Had Troy managed a first down, they would have been able to run down the clock and claim victory in this first Sun Belt league encounter in 2022. But in three plays, they were only able to get the ball out to their own 11, one yard short of that needed first down. On 4th-and-one with 25 seconds on the clock, the Trojans lined up as if to go for the needed first down, but surprised everyone when Watson took the snap and immediately sprinted backwards, into the end zone. The play took 10 seconds off the clock and resulted in a safety, shrinking the Trojan lead to 28-26 and punting the ball to the Mountaineers.
Troy’s Zach Long did his part, punting 46 yards to the App State 34 where it was fielded by Ahmani Marshall and returned 13 yards to the Mountaineers’ 47. And that is where Brice & Co., took over, the initial objective he told reporters later to get downfield and get within field goal range for placekicker Hughes. After three incomplete passes, there was only one option on 4th-and-10 and only 2 seconds left on the clock.
Repeated perfect execution in practice (sometimes) results in perfect execution come game time. Head coach Clark and wide receiver Horn acknowledged in the post-game presser that they have practiced the ‘Hail Mary’ situational play time after time in practice. Without doubt, practice made perfect on this day.
In his press conference, Brice told reporters that more than any other team he has been associated with, the Mountaineers rehearse situational opportunities like the Hail Mary in practice.
“In the last three weeks,” said Brice, “I think we have had to use 95 percent of those situational plays.”
Next up for the Mountaineers is another game at Kidd Brewer Stadium on Sept. 24 against former FCS rival James Madison, now a new member of the Sun Belt Conference after choosing to make a quick transition to the FBS level during the latest round of conference realignment. Kickoff is scheduled for 3:30 p.m.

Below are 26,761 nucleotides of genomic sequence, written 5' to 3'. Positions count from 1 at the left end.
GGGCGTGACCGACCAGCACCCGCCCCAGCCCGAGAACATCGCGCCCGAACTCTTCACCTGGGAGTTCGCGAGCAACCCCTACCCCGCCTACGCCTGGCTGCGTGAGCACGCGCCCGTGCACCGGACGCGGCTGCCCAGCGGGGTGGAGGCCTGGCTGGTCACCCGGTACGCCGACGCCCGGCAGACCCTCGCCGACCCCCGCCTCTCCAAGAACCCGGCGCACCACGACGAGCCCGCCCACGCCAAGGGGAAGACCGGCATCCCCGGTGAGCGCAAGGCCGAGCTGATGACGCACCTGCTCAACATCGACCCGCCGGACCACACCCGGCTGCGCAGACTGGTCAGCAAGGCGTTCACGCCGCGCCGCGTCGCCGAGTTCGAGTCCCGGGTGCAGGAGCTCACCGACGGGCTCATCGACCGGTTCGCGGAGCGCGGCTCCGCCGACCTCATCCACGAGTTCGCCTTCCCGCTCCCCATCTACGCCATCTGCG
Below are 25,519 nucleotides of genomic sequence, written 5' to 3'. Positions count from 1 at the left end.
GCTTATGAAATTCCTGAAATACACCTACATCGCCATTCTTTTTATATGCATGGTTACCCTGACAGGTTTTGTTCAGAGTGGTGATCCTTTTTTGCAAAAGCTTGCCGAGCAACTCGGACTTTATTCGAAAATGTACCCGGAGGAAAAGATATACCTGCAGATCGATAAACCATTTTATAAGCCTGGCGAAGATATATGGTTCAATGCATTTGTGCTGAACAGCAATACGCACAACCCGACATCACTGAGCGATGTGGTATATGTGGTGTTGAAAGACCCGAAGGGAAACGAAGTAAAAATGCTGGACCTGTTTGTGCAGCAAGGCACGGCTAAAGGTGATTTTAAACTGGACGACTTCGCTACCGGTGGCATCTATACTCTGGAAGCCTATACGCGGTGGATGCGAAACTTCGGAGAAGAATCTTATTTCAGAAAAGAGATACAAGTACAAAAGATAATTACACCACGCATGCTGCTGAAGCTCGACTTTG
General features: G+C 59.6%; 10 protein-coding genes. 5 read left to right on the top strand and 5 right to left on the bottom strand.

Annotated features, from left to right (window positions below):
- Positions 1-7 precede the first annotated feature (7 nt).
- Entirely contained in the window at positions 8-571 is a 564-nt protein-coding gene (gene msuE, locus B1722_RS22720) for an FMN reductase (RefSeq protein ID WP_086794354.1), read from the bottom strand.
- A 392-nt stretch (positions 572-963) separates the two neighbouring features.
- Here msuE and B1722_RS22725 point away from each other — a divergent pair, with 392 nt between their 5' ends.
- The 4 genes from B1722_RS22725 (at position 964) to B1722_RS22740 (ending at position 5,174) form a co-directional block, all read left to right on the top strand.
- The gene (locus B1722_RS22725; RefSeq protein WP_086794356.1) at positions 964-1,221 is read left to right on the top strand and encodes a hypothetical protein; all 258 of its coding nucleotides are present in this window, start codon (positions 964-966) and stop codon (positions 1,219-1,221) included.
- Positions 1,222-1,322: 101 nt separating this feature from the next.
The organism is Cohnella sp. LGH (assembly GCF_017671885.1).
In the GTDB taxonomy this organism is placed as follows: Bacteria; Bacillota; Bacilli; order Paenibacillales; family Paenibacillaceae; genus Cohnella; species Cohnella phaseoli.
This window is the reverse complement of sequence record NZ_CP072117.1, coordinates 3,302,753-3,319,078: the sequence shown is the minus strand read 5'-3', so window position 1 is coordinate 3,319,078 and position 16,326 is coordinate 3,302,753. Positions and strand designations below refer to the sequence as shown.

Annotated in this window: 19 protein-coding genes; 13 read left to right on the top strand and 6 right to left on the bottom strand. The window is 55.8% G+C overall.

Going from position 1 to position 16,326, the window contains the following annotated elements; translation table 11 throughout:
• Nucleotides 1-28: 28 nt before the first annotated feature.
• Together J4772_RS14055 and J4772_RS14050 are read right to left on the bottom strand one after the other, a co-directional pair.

The Dukes arrive in the High Country with a 2-0 record, including big wins over Middle Tennessee (44-7) and Norfolk State (63-7).
Troy (1-2 overall and 0-1 in SBC) returns home for an evening matchup against Marshall on Sept. 24.
SELECTED TEAM STATS
- Total Yards – APP 456, TRO 359
- Pass Yards – APP 295, TRO 302
- Rush Yards – APP 161, TRO 57
- Penalties – APP 6-51, TRO 2-15
- Time of Possession – APP 32:08, TRO 27:52
- Turnovers – APP 0, TRO 1
SELECTED INDIVIDUAL STATS
- TRO Gunnar Watson, 23-37, 301 yards, 0 TDs, 1 INT
- APP Chase Brice, 22-34, 278 yards, 2 TDs, 0 INT
- APP Dashaun Davis, 1-1, 17 yards, 1 TD
- APP Camerun Peoples, 17-84
- APP Daetrich Harrington, 7-58, 1 TD
- TRO D.K. Billingsley, 6-38, 1 TD
- TRO Kimani Vidal, 11-29, 1 TD
- APP Christan Horn, 5-98, 1 TD
- TRO Deshon Stoudemire, 6-70
- TRO Tez Johnson, 4-69
- APP Kaedin Robinson, 4-68
- TRO Rajae Johnson, 2-57
- TRO Jabre Barber, 6-42
- TRO Marcus Rogers, 2-41
- APP Henry Pearson, 2-40
- APP Christian Wells, 1-25, 1 TD
- APP Anderson Castle, 1-18. 1 TD